Page 2 of 5
BEOWULF 4 stars (PG-13) The Anglo-Saxon epic poem of strapping Beowulf (voiced by Ray Winstone) and his monstrous adversaries gets brought into the 21st century with director Robert Zemeckis' "performance-capture" animation techniques (a form that's still a work in progress, but has improved significantly since The Polar Express). For all the CGI monsters, including misshapen ogre Grendel, the real attraction is the revisionist screenplay, which reimagines the heroic tale into a tragedy about the corruption of power. Definitely see it in digital 3-D, which makes up for the rubbery quality of some of the human characters. -- Holman
CASSANDRA'S DREAM 2 stars (PG-13) In London, two desperate brothers (Colin Farrell and Ewan McGregor) contemplate murder when they're strapped for cash. While writer/director Woody Allen made an impressive comeback with the psychological drama Match Point, also set in London, Cassandra's Dream proves stilted and predictable while covering nearly identical ground. Allen strives to craft a modern-day tragedy but merely condescends to his audience in heavy-handed fashion. -- Holman
CHARLIE WILSON'S WAR 4 stars (R) In the early 1980s, a playboy congressman (Tom Hanks) resolves to fund the Afghan rebels against the Soviet invaders, and finds allies including a former Texas beauty queen (Julia Roberts) and a grumpy CIA operations guy (Philip Seymour Hoffman). If you miss "The West Wing," writer Aaron Sorkin's script will provide you with a bracing cocktail of screwball comedy and policy-wonk detail. The film's American point of view keeps it at arm's length from some of the third-act drama, but its witty, wise perspective on foreign policy shows how good intentions can reap short-term triumphs and subsequent disasters. -- Holman
CLOVERFIELD 4 stars (PG-13) A Manhattan yuppie's going-away party gets an inconvenient interruption when a giant monster lays waste to New York City. Once the bad stuff starts going down, no one in the theater takes a breath for an hour, and Cloverfield easily lives up to months of online hype and even offers a fairly touching story of callow Manhattanites who find love and meaning in the teeth of disaster. The single-camera POV gimmick works brilliantly at generating terror and immediacy, but if you're prone to motion sickness, sit in the back row. -- Holman
THE DIVING BELL & THE BUTTERFLY 3 stars (PG-13) Mathieu Amalric stars in painter-turned-auteur Julian Schnabel's third feature. Amalric is the cosmopolitan, lusty editor of French Elle Jean-Dominique Bauby, who at age 43 suffered a stroke that left him utterly paralyzed save for the use of his left eyelid. Bauby managed to wink out his memoir through a complicated dictation system. Schnabel's account of Bauby's real-life struggles begins impressively as Schnabel uses an array of camera and point-of-view tricks to convey Bauby's "locked-in" syndrome. Over time, the film tends to settle into a great-man-triumphs-over-adversity storyline and Schnabel's depiction of both the superbabes who cared for Bauby and the splendor of the French health-care system may invite both jealousy and disbelief. -- Feaster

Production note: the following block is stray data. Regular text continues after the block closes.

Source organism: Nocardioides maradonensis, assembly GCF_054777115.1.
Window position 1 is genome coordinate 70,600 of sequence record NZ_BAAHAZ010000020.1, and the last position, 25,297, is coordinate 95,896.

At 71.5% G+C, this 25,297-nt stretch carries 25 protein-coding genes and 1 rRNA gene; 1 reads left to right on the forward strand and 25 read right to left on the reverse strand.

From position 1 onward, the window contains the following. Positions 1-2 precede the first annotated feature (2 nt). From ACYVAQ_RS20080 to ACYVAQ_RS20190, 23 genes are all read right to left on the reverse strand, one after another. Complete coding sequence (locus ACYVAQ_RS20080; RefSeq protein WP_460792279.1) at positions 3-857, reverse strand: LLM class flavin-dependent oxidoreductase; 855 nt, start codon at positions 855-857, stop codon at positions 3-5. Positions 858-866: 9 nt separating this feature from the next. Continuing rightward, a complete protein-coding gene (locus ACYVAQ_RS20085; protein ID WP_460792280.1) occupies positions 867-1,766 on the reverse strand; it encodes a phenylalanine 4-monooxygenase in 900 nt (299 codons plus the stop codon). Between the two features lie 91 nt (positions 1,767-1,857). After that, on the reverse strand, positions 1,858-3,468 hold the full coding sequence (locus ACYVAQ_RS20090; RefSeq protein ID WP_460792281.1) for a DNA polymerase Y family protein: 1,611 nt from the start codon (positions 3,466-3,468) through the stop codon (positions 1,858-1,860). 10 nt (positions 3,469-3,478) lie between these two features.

ENCHANTED 2 stars (PG) The certifiably adorable Amy Adams is cartoon princess Giselle who is plunged into the ugly reality of New York City and ends up with a prince. There are some great comic moments, like the swarm of roaches and pigeons that help Giselle clean up an untidy apartment a la Disney's Snow White, but for the most part the film isn't smart enough to deserve the knowing, meta-Disney approach it cops. -- Feaster
THE EYE (PG-13) In this adaptation from a Japanese supernatural thriller, Sydney (Jessica Alba) is a blind violinist who undergoes a double corneal transplant to restore her sight. The surgery opens her eyes to a world of bone-chilling, haunting images depicting death taking his victims, and Sydney searches to discover whose eyes she has been given. David Moreau and Xavier Palud (Them) direct.
FIRST SUNDAY (PG-13) Ice Cube, Katt Williams and Tracy Morgan star in this caper story about two petty criminals who rob their local church. David E. Talber (Love on Layaway) directs.
THE GOLDEN COMPASS 2 stars (PG-13) On a parallel Earth where human souls manifest as animal companions, plucky young Lyra (terrific newcomer Dakota Blue Richards) uses a magic artifact to guide her to the frozen north and thwart conspiratorial child-snatchers, led by Nicole Kidman. About a Boy director Chris Weitz presents a well-cast, well-intentioned botch of the first book of Philip Pullman's superb fantasy series. Crafty, heroic Lyra and her appealing armored bear bodyguard (voiced by Ian McKellan) can't rescue the film from rushed plotting, fakey special effects and a confusing cosmology. -- Holman